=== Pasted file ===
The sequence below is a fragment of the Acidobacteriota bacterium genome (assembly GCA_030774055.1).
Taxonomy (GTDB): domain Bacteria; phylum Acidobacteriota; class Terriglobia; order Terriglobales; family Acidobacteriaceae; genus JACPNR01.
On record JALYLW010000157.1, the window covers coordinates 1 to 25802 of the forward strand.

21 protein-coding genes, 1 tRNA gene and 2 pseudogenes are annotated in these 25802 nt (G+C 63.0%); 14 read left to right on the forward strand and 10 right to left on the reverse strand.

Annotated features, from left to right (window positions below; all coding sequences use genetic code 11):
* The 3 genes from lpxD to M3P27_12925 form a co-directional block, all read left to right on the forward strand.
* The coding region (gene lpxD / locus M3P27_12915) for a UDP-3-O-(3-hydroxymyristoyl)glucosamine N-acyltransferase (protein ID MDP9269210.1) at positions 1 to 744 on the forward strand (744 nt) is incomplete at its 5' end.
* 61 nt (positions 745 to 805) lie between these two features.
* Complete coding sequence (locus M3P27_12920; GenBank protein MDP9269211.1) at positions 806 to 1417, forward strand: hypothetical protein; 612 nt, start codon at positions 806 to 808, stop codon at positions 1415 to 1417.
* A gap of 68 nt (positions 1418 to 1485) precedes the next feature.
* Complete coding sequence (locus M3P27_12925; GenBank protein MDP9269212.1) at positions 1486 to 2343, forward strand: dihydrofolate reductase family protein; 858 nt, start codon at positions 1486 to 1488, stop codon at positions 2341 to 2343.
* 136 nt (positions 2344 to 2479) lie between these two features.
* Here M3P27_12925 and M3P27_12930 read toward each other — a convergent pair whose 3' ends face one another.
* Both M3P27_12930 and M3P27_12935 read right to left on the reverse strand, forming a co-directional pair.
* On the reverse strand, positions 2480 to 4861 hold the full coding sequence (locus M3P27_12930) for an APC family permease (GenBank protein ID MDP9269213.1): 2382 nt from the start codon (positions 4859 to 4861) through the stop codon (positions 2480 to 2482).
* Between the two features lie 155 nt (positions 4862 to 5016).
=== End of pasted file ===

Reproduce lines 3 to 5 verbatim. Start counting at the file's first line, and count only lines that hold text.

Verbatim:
On record JALYLW010000157.1, the window covers coordinates 1 to 25802 of the forward strand.

21 protein-coding genes, 1 tRNA gene and 2 pseudogenes are annotated in these 25802 nt (G+C 63.0%); 14 read left to right on the forward strand and 10 right to left on the reverse strand.

Annotated features, from left to right (window positions below; all coding sequences use genetic code 11):